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North-east gypsy campaigner says camps are ‘continually being closed down’

Campaigner David Donaldson said he hoped the plan would "begin some important dialogue" in the north-east.
Campaigner David Donaldson said he hoped the plan would "begin some important dialogue" in the north-east.

A north-east Traveller hopes that additional funding can “remove barriers” for his community in the north-east.

The Scottish Parliament has pledged £2 million for councils to improve the lives of Travellers across the country, with the creation of more accommodation a “pivotal” part of the plans.

The measures were proposed by the Scottish Government and local government body Cosla, following a call to take action against “horrific” abuse and racism.

Last night, campaigner David Donaldson said he hoped the plan would “begin some important dialogue” in the north-east.

Throughout high school, which included time at Mearns Academy, Mr Donaldson hid his true identity to “navigate the institutional prejudice and relentless racism that is faced by Travellers”.

But when the began his studies at Aberdeen University, he began to fight to raise awareness – and is now a respected social justice campaigner.

David Donaldson

Mr Donaldson hopes the cash pledge can heal some social rifts, as well as enhancing sites across Scotland.

He said: “I’m delighted that the action plan has been agreed.

“It has a small bit of funding attached, but to me councils should view the agreed action plan as a mandate to support the Travellers who make up our communities.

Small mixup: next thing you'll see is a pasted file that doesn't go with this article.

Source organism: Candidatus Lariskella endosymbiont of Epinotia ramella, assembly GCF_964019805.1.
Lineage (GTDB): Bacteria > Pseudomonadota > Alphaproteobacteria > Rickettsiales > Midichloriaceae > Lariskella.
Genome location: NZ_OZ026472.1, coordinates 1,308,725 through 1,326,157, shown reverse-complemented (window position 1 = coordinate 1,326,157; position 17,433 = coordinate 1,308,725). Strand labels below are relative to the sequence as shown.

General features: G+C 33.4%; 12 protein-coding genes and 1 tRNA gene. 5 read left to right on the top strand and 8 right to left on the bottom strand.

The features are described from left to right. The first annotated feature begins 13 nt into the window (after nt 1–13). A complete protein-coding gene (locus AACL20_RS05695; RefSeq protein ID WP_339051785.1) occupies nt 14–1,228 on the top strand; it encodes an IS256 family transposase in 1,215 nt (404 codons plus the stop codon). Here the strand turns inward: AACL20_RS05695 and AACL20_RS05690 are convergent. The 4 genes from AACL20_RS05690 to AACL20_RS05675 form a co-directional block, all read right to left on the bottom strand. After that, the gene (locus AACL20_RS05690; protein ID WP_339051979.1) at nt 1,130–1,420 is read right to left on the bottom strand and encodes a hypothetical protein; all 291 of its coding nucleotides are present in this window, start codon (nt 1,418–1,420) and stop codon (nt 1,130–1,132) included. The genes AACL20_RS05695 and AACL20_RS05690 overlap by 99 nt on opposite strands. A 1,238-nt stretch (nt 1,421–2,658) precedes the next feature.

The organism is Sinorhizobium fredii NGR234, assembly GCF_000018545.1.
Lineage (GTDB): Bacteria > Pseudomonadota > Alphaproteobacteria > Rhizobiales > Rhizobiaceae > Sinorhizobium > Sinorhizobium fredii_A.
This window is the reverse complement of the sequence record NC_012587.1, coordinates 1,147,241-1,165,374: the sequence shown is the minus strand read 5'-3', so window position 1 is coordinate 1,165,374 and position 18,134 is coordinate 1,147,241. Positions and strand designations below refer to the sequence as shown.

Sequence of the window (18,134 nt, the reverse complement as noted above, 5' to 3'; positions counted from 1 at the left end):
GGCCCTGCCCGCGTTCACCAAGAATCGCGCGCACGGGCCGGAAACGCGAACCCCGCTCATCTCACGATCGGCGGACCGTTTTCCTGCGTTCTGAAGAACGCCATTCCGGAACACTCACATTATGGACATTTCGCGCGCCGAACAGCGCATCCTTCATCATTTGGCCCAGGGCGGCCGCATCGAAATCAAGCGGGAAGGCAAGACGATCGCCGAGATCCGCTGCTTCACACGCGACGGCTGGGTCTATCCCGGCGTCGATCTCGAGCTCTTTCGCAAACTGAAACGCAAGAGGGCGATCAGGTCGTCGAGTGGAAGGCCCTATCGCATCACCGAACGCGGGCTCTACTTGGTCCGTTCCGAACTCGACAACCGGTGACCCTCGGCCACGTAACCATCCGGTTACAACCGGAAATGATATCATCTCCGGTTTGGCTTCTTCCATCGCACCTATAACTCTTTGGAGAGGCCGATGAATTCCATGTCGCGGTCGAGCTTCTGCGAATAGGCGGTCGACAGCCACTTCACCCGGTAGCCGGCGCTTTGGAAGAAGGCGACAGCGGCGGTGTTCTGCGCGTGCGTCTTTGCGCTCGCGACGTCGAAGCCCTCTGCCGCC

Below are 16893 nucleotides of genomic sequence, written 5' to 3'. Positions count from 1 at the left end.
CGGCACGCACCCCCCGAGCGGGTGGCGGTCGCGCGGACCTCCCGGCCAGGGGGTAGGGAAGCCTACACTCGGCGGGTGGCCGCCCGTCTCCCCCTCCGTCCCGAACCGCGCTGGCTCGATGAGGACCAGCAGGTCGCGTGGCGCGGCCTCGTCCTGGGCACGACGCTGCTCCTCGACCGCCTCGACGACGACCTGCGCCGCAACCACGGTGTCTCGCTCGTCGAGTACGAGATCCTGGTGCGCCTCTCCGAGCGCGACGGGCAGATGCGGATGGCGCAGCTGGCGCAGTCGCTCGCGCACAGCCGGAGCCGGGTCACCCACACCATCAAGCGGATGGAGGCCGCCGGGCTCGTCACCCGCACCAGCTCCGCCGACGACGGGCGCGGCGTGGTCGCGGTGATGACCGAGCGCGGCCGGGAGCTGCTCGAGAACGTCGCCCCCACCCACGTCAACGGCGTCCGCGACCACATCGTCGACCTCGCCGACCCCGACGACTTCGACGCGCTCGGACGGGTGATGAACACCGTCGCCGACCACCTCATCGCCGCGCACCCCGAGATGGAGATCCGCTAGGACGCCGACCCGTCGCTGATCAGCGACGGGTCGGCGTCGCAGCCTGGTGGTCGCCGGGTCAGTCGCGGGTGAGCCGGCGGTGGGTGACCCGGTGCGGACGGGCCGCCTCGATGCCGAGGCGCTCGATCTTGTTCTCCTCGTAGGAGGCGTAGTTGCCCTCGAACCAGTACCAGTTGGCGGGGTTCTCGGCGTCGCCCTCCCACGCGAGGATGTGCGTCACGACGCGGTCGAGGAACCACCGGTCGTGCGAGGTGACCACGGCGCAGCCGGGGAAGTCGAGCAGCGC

“We need to start seeing more culturally appropriate accommodation, especially year-round permanent sites.

“I hope this action plan begins some important dialogue in the north-east, there are still a number of barriers to Travellers who wish to live a traditional way of life.

“Our camps are continually being closed down and it is almost impossible for families to get rid of rubbish when on the road.

“I’m hoping this plan will see the Traveller and settled communities working together to find a fair way forward for everyone.’”

Last November, councillors voted to reject plans to build a Travellers’ site at Smallburn, Clola, near Hatton, due to drainage issues.

In 2017, Aberdeenshire Council approved approved plans to create the region’s first official traveller camp at Aikey Brae near Old Deer, after decades of “failing” the travelling community.

Old Deer residents are protesting the proposed re-opening of Aikey Brea, as a site for travellers.

However, angry residents claimed that land claimed by the Travellers was of historical significance, and nicknamed their fight “Buchan’s Culloden”.

Last nigh Alison Evison, president of Cosla and North Kincardine councillor, said: “The Gypsy Traveller Action Plan was unanimously supported by council leaders from across Scotland and I was delighted to be at its launch.

“It is particularly important because it was developed with the community.”

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